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COVID19: Not everyone goes back to school on 21 May

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Cyprus school students will return to class on 21 May except for first- and second-year lyceum pupils and children attending preschool, the government decided Friday.

The decision follows a meeting between President Nicos Anastasiades and the government’s advisory committee on handling the coronavirus crisis.

Education Minister Prodromos Prodromou confirmed that primary schools and gymnasiums would open on May 21 as part of the second phase of lifting coronavirus restrictions.

Final-year lyceum students have been back at school since the beginning of this week, ahead of their final exams for entry to Cyprus and Greek state universities.

President Anastasiades listened to the recommendations of the team regarding the second phase of reopening the economy.

In comments to the press, Prodromou said that the students to remain at home will continue with online learning.

Those returning to school will attend classes on a rotational basis, split into two groups on a weekly basis. Students will be going to school for one week and the following week they will be off.

Prodromou explained that the two groups will be briefed on the health protocols next week.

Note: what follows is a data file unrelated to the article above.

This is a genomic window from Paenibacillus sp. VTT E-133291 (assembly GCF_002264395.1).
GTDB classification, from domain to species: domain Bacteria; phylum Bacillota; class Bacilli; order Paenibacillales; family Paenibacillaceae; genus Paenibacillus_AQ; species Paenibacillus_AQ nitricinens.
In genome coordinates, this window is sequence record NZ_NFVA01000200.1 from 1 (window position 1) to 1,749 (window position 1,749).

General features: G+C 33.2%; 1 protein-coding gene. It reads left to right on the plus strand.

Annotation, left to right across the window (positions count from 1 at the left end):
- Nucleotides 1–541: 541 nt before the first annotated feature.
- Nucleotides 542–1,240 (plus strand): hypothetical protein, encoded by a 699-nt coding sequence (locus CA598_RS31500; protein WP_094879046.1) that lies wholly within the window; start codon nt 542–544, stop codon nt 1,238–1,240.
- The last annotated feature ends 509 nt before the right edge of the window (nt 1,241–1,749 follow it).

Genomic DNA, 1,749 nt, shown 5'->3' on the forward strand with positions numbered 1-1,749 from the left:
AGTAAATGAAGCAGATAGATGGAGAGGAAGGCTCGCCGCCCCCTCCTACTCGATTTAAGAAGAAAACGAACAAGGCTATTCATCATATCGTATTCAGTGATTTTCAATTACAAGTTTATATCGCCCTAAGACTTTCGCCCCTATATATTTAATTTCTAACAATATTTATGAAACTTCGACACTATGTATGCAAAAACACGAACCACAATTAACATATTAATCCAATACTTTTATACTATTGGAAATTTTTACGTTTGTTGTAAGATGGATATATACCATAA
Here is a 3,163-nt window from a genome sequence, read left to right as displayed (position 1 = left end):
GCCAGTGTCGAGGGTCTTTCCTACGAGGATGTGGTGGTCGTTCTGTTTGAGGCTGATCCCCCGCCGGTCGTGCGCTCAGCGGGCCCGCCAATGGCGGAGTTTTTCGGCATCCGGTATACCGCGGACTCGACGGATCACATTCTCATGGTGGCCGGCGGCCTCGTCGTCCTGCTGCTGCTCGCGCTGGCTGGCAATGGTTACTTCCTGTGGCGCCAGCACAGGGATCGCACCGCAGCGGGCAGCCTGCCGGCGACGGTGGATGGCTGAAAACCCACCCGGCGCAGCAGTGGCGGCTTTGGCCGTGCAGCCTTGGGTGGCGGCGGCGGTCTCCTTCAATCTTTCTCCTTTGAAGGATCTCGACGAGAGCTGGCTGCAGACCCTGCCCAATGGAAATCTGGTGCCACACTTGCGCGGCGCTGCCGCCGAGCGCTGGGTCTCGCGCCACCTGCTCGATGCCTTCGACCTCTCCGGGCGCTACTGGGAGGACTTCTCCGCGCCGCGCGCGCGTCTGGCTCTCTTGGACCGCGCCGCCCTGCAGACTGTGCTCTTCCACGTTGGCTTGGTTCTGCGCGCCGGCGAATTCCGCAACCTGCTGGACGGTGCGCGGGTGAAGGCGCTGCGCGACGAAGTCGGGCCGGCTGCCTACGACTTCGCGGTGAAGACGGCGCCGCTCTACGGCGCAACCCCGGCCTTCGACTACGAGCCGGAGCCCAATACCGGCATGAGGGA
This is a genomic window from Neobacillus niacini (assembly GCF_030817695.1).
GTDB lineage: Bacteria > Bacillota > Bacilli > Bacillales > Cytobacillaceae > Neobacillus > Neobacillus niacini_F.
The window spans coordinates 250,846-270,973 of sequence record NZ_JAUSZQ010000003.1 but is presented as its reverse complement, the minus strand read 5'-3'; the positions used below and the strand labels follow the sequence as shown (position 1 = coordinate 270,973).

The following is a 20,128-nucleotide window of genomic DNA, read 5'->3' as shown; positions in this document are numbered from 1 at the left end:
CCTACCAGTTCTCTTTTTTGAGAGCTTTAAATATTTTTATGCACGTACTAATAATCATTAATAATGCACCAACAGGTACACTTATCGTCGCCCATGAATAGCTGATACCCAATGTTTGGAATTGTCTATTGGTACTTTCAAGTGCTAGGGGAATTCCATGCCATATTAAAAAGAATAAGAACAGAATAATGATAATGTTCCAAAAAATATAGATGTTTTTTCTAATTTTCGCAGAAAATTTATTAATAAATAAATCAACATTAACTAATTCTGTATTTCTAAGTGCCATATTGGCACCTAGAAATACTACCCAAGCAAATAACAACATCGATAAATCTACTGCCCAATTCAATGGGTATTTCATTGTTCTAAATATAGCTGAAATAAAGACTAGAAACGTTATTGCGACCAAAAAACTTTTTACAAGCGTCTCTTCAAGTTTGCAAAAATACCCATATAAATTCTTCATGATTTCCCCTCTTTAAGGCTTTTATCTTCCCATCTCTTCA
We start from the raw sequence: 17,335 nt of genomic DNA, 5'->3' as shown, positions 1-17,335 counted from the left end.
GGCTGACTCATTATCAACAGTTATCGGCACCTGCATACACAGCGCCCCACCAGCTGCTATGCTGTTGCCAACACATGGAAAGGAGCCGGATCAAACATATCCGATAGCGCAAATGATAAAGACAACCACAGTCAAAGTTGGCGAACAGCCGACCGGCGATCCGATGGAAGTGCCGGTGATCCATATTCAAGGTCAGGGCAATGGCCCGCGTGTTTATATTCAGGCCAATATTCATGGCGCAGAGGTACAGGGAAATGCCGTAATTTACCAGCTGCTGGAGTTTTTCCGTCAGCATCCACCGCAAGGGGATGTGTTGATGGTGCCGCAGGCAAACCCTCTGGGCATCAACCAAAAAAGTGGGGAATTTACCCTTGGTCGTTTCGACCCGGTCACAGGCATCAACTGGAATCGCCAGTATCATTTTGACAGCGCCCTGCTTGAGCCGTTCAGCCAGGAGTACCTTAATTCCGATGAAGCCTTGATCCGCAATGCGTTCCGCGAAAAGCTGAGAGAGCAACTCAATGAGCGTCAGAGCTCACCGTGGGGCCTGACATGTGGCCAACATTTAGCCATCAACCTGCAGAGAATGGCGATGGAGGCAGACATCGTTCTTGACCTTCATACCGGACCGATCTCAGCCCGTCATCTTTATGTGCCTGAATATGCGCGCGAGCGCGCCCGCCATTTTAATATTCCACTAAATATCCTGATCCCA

The first group will go to school on May 21 and the following day the next group will be briefed.

He also said that a testing scheme for 20,000 students and teachers will be stepped up for a better picture of the epidemiological trend in the education sector.

According to an earlier decision, all school students were to return to their classrooms as of 21 May, a decision which had raised eyebrows among parents and teachers who were worried about the risks.

Reactions from parents, students and teachers made the government more cautious about everyone going back.

Earlier last week, member of the team advising the president, molecular virologist Dr Leontios Kostrikis expressed “surprise” when told the government was to open schools on 21 May.

“We need to take slow, steady and considered steps. We must not make any rash move because if something goes wrong, it won’t be easy to fix,” Kostrikis said.

Justifying the government’s final decision, Prodromou, said: “The government had taken into account the need to limit the total number of students returning, that is why it was thought best to have only Primary and Secondary Schools returning”.

“Taking into consideration the difficulties surrounding the return of children of younger ages, the government decided to avoid having them return to their schools at present.”